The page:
October 31, 2013 | By Geoffrey Mohan
The search for an HIV vaccine has taken an important step forward after researchers at the Scripps Research Institute in La Jolla managed to capture molecular images of a protein spike that allows the deadly virus to invade human immune cells to hack their genetic code. The ability to control and analyze that shape-shifting envelope trimer protein, which has evaded the best efforts of biochemistry for more than a decade, could offer researchers the ability to see whether they can induce natural antibodies to attack the virus' most vulnerable spot, a crucial step toward engineering a vaccine.
August 1, 2013 | By Emily Foxhall
A 78-year-old Carson man diagnosed by doctors with West Nile virus has died, the Long Beach Press-Telegram reported . Albert Shipman died Tuesday night in San Pedro, two weeks after being hospitalized with stroke-like symptoms, including memory loss and slurred speech, Shipman's son Alfonso told the newspaper. County health officials have not officially attributed the death to West Nile, the paper says.  In addition to Shipman, five people with West Nile cases have been reported in Los Angeles County this year.
December 17, 2012 | By Louis Sahagun
An eerie new disease is cropping up among raccoons in Northern California and Oregon: brain tumors that may be linked to a previously unidentified virus discovered by a team led by UC Davis veterinarians and researchers. Necropsies conducted since 2010 have found brain tumors in 11 raccoons from Northern California and one from Oregon, the researchers said. All of the animals with tumors also had the virus scientists know as raccoon polyomavirus. "Previous to this, there had been two reports of a raccoon with a brain tumor over the past two decades," Patricia Pesavento, a pathologist at the UC Davis School of Veterinary Medicine and principal author of a study on the malady published earlier this month in the journal Emerging Infectious Diseases, said in an interview.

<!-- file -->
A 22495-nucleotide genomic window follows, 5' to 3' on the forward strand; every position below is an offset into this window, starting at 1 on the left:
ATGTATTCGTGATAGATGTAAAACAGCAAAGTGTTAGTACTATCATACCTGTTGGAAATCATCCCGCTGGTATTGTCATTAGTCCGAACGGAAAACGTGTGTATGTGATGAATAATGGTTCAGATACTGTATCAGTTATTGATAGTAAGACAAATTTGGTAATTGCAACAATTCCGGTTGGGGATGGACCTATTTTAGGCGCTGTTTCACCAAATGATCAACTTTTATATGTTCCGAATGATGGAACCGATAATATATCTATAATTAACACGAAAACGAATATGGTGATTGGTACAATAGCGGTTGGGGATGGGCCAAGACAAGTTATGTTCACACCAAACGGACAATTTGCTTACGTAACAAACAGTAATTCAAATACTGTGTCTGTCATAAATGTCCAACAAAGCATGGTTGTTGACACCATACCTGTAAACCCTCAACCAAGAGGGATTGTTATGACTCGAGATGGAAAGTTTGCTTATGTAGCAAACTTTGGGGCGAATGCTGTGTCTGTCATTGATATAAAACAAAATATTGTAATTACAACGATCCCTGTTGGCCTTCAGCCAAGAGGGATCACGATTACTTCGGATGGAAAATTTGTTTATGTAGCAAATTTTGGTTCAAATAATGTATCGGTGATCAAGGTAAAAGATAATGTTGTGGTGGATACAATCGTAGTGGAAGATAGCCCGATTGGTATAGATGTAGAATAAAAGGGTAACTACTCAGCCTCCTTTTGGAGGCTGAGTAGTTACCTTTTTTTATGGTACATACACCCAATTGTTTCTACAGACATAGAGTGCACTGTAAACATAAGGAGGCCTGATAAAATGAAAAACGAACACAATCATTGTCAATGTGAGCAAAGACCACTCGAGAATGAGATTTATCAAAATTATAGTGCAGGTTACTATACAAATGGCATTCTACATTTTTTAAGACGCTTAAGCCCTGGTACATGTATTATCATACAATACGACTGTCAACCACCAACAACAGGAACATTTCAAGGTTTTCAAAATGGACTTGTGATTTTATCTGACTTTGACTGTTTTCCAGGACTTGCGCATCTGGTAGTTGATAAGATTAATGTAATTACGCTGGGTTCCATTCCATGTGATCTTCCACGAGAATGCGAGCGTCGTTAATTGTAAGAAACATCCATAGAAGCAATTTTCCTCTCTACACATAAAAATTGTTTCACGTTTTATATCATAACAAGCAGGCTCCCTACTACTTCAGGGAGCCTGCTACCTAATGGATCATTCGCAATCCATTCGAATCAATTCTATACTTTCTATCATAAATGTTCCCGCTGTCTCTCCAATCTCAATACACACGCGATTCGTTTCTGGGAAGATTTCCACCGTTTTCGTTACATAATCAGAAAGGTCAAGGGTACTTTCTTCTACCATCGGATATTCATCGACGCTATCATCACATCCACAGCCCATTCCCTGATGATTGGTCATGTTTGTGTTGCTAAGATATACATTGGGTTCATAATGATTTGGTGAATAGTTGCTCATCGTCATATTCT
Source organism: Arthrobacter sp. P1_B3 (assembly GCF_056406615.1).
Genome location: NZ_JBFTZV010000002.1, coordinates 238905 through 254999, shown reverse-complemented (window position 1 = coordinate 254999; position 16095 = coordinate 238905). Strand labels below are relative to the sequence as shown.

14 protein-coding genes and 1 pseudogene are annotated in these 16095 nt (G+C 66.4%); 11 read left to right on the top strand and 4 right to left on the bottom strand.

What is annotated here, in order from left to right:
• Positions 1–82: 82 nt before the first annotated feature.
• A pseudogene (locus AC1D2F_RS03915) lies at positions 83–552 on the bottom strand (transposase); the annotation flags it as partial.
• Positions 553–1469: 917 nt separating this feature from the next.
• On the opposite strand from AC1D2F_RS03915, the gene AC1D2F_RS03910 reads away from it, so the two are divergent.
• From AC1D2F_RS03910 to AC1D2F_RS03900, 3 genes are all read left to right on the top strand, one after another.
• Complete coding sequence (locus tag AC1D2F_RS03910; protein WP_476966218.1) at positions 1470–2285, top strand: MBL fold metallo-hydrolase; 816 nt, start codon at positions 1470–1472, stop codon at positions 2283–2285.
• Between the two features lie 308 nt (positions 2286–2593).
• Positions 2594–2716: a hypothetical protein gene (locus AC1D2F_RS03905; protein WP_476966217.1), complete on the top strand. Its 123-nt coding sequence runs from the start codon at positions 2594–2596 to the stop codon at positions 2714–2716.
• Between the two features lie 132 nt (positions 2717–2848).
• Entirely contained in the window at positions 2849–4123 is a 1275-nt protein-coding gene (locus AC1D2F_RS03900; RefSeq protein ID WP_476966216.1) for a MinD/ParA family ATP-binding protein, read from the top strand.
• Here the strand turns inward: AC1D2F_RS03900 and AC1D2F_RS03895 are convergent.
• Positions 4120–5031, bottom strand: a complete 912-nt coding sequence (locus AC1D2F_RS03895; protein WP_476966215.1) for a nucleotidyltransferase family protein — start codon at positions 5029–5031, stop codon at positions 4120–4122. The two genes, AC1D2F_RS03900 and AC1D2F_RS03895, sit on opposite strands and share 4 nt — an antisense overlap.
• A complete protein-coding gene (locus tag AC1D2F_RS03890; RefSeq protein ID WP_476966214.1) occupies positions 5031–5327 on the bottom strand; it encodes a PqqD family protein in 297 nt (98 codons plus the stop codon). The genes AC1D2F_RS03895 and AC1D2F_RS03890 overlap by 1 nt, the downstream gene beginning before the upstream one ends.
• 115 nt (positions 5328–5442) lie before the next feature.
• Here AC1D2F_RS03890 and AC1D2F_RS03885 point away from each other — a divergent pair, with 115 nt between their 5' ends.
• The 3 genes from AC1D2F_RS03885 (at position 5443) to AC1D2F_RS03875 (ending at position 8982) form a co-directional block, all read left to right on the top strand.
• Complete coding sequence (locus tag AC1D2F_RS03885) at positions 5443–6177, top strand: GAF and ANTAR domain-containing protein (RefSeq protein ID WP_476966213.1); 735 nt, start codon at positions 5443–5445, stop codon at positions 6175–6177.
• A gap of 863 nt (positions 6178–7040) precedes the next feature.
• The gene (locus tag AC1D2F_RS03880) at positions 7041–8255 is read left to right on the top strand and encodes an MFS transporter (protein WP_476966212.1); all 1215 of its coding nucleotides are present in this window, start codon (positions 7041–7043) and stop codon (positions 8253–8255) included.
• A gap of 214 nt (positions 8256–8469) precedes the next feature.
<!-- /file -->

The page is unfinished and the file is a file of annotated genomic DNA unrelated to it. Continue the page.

February 26, 2014 | By Geoffrey Mohan
The seasonal flu has met its enemy, and it's calculus. A theoretical physicist and computational biologist analyzed the genetic code of thousands of strains of Influenza A that occurred over a 44-year period to create a model that accurately predicts which strain will prevail in the pitched evolutionary battle between human antibodies and the rapidly mutating virus. Their method proved more accurate for selecting an appropriate vaccine than the current method used by public health officials, according to a report published online Wednesday in the journal Nature.
February 23, 2014 | By Eryn Brown
A small number of children in California have come down with polio-like illnesses since 2012 -- suffering paralysis in one or more limbs and other symptoms -- and physicians and public health officials do not yet know why. A virus may play a role, said Dr. Carol Glaser, leader of a California Department of Public Health team investigating the illnesses, which are occurring sporadically throughout the state. The afflicted kids suffer severe weakness or paralysis, which strikes rapidly -- sometimes after a mild respiratory illness. Scans of the patients' spinal cords show patterns of damage similar to that found in polio sufferers , Glaser said. Two of the affected children tested positive for enterovirus-68, a virus that is usually associated with respiratory illness but which has been linked to polio-like illnesses as well.
February 19, 2014 | By Geoffrey Mohan
Infectious diseases linked to the colony collapse of honeybees appear to be spreading among wild bumblebees that pollinate crops worldwide, dealing a potential double blow to agriculture, according to a new study. Studies at 26 sites in England found that 1 in 5 bees suffered from deformed wing virus, which can ground and eventually kill the insects, according to a report published online Wednesday in the journal Nature. More than a third of the honeybees were infected, and about 11% of the bumblebees carried the virus - figures that researchers called highly conservative.
February 3, 2014 | By Amro Hassan